“I don’t know that he realized that in the moment, but then we went to the next race and Sam was like, ‘All right, I’m gonna do better.’ And he ran good, I think at Las Vegas and then won Homestead. He’s done a really good job and it’s hard to remember sometimes how young he really is and how little experience. I had a person a long time ago tell me that the tough part about three years of experience is it takes three years to get it. To get 30 years of experience, it takes 30 years to get it. And there’s no replication of just being in the moment having those opportunities.”

Through the thick of it all, Allgaier’s drive to succeed remains and likely stronger than ever. Although he has come up short many times in XFINITY, this season has been demanding because of the hard work he has put into his professional career.

Even if Allgaier were to come up short once more, the most important message he can give to his daughters is the refusal to give up on anything they have in mind of doing.

“If you don’t succeed at something or it gets too difficult, there’s always something else to go do. And I think for me, one of the things that my kids have seen is that every time I’ve been in this situation, and it hasn’t worked out the way that I wanted to, I don’t quit,” said Allgaier. “I don’t get angry about it, and I don’t kick and scream. I go back to work. And arguably from the very first time I had the opportunity to go to the Final Four to today, every time I’ve had that opportunity, and it hasn’t worked.

“I’ve gone to work even harder. 2023 has been the most effort, time, energy, more than I can say I’ve ever put into a season. It still may not work, and it still almost didn’t work at Martinsville. But I think for me, if I had one takeaway from both my daughters’ is don’t give up on something just because it’s hard. Don’t give on something because it doesn’t succeed the first time. There are people that have tried and tried and may never win, but they never give up on it. On the other side of that you can try and try and try and try and it works in your favor, but if you gave up the first or second time that it failed, you’d never know that you were at your full potential.”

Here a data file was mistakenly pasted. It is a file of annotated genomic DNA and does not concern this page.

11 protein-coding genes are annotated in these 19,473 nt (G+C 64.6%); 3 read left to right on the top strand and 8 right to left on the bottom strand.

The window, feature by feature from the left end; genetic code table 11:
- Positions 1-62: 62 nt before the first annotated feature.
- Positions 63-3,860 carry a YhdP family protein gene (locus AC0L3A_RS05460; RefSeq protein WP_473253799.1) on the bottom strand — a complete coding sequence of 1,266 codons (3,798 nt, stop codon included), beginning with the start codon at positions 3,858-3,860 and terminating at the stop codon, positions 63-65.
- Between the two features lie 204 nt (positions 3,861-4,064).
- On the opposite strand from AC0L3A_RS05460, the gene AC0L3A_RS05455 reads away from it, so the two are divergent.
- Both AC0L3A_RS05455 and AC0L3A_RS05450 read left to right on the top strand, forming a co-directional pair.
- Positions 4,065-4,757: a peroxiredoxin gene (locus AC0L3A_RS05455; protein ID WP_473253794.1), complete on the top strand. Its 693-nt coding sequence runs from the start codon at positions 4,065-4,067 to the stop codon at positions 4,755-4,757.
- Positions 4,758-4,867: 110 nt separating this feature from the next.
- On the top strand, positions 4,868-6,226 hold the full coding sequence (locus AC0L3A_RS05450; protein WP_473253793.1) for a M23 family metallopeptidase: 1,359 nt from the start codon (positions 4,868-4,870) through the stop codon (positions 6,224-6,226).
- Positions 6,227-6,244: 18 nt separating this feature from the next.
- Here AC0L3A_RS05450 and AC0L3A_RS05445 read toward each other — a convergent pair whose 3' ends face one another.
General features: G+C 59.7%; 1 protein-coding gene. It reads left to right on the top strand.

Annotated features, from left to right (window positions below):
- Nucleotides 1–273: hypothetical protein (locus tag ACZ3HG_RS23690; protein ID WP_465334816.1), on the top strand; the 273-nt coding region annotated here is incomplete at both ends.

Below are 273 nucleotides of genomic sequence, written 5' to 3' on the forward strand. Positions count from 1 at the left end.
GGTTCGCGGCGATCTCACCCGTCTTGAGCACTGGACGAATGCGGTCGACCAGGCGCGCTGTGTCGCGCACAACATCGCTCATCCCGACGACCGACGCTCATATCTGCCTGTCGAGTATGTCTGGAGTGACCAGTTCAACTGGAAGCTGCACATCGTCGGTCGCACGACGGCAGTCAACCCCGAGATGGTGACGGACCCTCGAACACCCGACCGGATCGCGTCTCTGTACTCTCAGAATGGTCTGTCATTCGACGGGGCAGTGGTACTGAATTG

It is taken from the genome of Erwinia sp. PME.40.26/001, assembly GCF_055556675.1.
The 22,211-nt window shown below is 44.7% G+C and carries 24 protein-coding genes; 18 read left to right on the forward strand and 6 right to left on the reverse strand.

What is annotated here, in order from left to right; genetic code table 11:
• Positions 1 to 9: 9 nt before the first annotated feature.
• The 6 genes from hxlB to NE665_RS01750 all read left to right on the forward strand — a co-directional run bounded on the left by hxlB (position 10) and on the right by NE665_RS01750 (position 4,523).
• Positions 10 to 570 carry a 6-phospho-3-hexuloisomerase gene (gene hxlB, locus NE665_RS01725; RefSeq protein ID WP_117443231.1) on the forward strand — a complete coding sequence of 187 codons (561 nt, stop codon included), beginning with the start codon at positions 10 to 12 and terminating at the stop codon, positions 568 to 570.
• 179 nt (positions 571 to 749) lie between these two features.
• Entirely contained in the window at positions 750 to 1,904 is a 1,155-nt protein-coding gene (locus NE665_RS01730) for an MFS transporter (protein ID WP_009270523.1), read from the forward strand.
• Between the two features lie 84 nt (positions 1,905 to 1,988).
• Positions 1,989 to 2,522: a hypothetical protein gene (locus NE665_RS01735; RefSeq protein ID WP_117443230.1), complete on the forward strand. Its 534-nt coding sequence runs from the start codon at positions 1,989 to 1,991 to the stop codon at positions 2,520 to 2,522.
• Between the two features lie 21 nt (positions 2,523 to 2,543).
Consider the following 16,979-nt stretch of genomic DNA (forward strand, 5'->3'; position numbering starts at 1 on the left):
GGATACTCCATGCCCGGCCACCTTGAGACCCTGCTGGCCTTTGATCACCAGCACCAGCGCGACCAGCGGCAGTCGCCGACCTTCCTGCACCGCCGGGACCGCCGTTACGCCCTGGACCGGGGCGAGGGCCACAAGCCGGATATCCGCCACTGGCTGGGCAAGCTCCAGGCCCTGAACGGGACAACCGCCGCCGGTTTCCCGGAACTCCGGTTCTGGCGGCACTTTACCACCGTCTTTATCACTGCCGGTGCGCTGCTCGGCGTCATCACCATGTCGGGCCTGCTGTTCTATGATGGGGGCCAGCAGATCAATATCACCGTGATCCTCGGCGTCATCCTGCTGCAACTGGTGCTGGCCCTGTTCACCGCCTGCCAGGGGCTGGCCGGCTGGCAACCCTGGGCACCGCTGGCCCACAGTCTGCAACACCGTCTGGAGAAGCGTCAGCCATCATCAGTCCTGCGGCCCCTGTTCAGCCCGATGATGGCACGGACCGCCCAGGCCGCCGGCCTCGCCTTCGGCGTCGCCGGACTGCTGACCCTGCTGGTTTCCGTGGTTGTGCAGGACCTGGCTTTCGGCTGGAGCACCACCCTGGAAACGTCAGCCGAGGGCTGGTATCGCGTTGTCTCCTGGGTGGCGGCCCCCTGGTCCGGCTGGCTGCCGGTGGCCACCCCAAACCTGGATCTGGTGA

Like Allgaier’s experiences with gaming, perhaps he is elevating even at his older age and veteran experience. In this case, perhaps old dogs can learn new tricks as he is a staying power in NASCAR XFINITY Series competition.

“For me, every time I’ve worked harder, I’ve unlocked new, new items that I didn’t even know I had,” Allgaier said. “It’s like leveling up on a video game. I keep unlocking those new features that I didn’t even know were built in.

“When I walk away from this sport, I want people to remember me for giving a hundred percent every time I go to the racetrack, never quitting. And even when it looks like all the chips are against you, you keep persevering and try to go for it. And my daughters can learn that should succeed in life for sure.”

Throughout my young motorsports media career, my number-one goal is to be a personnel that can be flexible with my writing and photography in the world of NASCAR and INDYCAR. Content delivery is vital because this is my main passion and what keeps me going. On the side, I also do sports production ranging from Seattle Kraken hockey to the 2023 NCAA Women's March Madness. All for the love of the game. With four National Motorsports Press Association photography awards, I'm not slowing down anytime soon. Outside of media, I'm super vocal about my musical tastes that goes from Metallica to HAIM. At times, there might be some Paul Thomas Anderson and Southern California references in my social media.